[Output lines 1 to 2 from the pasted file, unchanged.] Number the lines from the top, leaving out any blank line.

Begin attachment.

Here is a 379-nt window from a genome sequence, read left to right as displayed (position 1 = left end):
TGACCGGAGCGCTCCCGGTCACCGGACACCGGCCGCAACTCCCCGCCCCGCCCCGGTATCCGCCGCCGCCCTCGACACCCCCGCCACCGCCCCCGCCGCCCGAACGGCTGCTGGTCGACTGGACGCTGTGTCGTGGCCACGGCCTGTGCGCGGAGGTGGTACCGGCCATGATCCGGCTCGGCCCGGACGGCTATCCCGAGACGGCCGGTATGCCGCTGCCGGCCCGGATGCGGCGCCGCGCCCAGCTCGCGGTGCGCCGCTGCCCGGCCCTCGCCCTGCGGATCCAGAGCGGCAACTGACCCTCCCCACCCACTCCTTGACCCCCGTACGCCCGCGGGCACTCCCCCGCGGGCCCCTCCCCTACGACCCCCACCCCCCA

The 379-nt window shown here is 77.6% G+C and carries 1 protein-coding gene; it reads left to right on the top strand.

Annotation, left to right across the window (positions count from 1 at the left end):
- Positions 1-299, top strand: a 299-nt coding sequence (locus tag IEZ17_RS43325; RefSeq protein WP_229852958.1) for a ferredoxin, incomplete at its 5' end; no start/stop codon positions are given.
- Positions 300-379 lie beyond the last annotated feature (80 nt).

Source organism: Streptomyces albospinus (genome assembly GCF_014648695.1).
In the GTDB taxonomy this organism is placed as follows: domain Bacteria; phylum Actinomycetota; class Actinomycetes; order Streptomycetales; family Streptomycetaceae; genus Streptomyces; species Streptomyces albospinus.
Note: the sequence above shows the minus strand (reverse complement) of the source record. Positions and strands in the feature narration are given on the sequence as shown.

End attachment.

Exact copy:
Here is a 379-nt window from a genome sequence, read left to right as displayed (position 1 = left end):
TGACCGGAGCGCTCCCGGTCACCGGACACCGGCCGCAACTCCCCGCCCCGCCCCGGTATCCGCCGCCGCCCTCGACACCCCCGCCACCGCCCCCGCCGCCCGAACGGCTGCTGGTCGACTGGACGCTGTGTCGTGGCCACGGCCTGTGCGCGGAGGTGGTACCGGCCATGATCCGGCTCGGCCCGGACGGCTATCCCGAGACGGCCGGTATGCCGCTGCCGGCCCGGATGCGGCGCCGCGCCCAGCTCGCGGTGCGCCGCTGCCCGGCCCTCGCCCTGCGGATCCAGAGCGGCAACTGACCCTCCCCACCCACTCCTTGACCCCCGTACGCCCGCGGGCACTCCCCCGCGGGCCCCTCCCCTACGACCCCCACCCCCCA